Grid Computing and Game Development: How Epic Games uses the power of many to turbo-charge the build process
February 15, 2011 – Epic Games
Epic Games’ Unreal® Engine 3 is the technological driving force behind many of today’s leading video games. This article explains how Epic integrated Xoreax’s XGE grid computing solution in Unreal Engine 3 to great success, benefiting the company and others who’ve licensed the technology.
Unreal Engine 3 contains more than two million lines of code, all of which can be compiled in various configurations for numerous supported platforms. Programmer time lost to lengthy compile times adds up fast, as does developer time lost to broken code. The challenge is to improve iteration time for programmers and automated test systems verifying code.
Consider that a 32-bit Windows build of the Unreal Development Kit (UDK) in release mode takes just under three minutes to compile on a blazing-fast, ultra-high-end 8-core/16-thread machine. That might not sound so bad, but when one factors in the vast range of platforms and configurations it has to serve, not to mention the fact that countless programmers around the world are working on Unreal Engine 3-licensed games at any given time, even minor increases in build time can have a multiplier effect, resulting in undue strain on manpower and budgets.
Without XGE, Epic’s only option to meaningfully speed up compile times was to increase the number of cores in the systems on which code was compiled. If some files took too long to compile – because of a lack of available cores, for example -classic serialization issues would arise and productivity would suffer. This alternative ultimately didn’t allow Epic to speed up build processes nearly as much as they can with XGE, which effectively provides access to hundreds of cores across their entire network of machines.
Epic needed a solution that would not only speed up local compilations for individual platforms and configurations, but also parallelize the process of building across multiple platforms and configurations simultaneously, leveraging the shared nature of the Unreal Engine’s multi-platform code base. It was important that the solution benefit all Unreal Engine 3 licensees as well. Xoreax’s XGE solution rose to the challenge. With XGE, rather than relying on additional cores running on individual units, Epic instantly gained access to hundreds of cores working across its entire network of machines.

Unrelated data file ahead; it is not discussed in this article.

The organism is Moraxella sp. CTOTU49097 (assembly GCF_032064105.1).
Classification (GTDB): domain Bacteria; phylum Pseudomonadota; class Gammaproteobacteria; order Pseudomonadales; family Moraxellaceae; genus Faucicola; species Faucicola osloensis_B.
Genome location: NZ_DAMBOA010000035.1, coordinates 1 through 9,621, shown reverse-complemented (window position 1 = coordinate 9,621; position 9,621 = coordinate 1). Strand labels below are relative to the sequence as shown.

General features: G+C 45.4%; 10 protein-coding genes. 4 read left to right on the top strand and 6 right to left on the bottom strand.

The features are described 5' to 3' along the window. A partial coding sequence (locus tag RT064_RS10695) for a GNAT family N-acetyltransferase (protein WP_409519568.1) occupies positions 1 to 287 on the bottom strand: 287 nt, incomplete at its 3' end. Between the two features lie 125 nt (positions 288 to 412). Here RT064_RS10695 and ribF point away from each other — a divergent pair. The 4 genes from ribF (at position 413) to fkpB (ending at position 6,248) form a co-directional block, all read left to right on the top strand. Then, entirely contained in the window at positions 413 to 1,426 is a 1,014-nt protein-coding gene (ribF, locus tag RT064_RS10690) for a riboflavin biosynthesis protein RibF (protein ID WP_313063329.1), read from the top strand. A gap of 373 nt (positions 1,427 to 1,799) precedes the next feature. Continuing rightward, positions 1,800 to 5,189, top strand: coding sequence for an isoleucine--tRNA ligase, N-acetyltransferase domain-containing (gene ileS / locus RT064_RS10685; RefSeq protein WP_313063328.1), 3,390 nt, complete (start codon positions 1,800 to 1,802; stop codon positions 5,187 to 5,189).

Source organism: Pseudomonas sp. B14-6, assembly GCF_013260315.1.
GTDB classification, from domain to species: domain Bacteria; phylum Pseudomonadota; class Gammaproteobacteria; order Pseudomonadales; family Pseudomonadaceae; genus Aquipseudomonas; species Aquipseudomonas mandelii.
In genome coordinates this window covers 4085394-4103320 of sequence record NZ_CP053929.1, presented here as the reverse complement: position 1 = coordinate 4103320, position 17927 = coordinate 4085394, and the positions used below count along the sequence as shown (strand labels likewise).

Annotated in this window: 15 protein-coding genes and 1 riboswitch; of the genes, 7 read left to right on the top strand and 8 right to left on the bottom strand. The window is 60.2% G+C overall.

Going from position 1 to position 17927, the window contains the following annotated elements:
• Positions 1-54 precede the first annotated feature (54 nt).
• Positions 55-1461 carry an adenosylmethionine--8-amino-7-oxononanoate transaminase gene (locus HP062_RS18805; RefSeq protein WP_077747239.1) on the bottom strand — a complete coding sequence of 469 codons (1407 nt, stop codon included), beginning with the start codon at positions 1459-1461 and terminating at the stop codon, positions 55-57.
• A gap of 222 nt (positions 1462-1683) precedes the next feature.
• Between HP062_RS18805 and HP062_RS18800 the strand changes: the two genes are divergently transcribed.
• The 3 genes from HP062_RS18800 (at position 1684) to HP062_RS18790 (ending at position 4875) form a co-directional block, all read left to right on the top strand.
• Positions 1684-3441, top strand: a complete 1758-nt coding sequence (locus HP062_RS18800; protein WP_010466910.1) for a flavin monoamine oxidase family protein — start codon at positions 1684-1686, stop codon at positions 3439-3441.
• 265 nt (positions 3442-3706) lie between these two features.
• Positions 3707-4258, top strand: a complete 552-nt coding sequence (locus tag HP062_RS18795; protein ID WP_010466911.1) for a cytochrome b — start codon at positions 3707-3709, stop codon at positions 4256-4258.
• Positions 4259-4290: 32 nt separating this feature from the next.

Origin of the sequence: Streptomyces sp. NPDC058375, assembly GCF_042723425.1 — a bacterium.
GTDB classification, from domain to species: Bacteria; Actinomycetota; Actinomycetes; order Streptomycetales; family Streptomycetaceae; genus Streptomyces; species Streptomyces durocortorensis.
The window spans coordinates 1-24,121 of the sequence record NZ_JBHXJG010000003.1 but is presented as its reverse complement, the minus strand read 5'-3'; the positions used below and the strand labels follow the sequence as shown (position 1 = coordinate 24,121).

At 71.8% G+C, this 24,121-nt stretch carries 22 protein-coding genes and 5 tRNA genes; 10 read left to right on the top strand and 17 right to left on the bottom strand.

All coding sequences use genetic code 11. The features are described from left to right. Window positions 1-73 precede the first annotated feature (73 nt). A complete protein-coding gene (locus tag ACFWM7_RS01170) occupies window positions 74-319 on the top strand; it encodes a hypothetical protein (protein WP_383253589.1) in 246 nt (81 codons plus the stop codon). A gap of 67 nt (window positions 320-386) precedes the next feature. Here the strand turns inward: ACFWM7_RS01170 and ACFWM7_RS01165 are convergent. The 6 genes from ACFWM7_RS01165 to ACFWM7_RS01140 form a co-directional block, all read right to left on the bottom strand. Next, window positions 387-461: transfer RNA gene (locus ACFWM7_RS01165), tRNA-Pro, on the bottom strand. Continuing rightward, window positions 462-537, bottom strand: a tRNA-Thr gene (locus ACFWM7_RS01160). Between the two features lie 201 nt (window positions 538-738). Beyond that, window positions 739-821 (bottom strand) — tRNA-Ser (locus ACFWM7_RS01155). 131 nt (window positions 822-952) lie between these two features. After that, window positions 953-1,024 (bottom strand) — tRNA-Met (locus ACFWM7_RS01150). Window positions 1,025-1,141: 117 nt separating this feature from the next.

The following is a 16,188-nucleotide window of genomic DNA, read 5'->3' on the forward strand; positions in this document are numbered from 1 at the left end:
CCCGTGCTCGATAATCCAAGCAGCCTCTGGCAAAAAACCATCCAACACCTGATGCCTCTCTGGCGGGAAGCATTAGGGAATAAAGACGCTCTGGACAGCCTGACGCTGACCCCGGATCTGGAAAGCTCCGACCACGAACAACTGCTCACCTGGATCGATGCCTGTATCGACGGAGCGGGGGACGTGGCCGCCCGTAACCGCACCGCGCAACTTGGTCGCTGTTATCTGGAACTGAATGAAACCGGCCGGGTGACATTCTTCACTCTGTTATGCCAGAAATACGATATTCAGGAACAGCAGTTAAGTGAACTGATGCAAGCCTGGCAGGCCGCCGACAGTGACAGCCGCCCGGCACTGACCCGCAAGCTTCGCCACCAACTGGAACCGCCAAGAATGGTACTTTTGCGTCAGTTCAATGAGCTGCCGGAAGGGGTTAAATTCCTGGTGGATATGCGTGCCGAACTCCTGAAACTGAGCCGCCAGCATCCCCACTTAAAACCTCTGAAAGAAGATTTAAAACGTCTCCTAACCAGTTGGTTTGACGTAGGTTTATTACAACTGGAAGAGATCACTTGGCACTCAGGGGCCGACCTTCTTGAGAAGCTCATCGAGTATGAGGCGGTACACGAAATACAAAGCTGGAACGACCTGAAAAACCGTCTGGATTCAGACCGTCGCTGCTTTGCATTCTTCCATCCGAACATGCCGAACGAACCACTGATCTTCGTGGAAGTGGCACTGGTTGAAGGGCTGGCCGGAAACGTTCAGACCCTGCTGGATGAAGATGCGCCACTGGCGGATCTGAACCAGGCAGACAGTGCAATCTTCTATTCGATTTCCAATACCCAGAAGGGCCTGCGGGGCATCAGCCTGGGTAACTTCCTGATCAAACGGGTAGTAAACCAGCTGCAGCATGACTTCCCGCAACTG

The XGE integration was smooth, and the impact was immediate.
Today Epic uses XGE directly from its build system, UnrealBuildTool (UBT), for all of the platforms that compile on the PC. Developers begin by creating a dependency graph in UBT and generating the XGE control file with the command lines needed to compile the build. XGE takes over from there, using that XML file to distribute compiling across hundreds of systems throughout the studio.
XGE has had a direct impact on the amount of time programmers spend waiting for builds, enabling them to massively parallelize compiling across more than 200 multi-core systems across the studio. The chart below details the differences in build times with and without XGE on a variety of multi-core set-ups.
With XGE, the aforementioned 32-bit Windows build time of UDK in release mode is reduced to 1:37 minutes. The real benefit? Epic can simultaneously compile games on all platforms and configurations and complete that process in record time due to the near-perfect parallelization possible with XGE.
Epic’s UBT also incorporates intelligent source-merging technology, which can dramatically improve build times when performing full rebuilds of the engine. However, for the best compile performance during rapid iteration on a single source file, it may actually be beneficial to disable this feature temporarily. In either case, XGE accelerates the build process substantially, as seen in the chart below.
Using XGE, Epic is able to accelerate its build process dramatically, speed up testing and allow developers to focus on development instead of waiting around for builds to compile. When taking into account the large number of UE3 licensees across the globe, this approach literally saves man-years – not just days or hours – over the course of a project, simply by implementing XGE directly in the engine.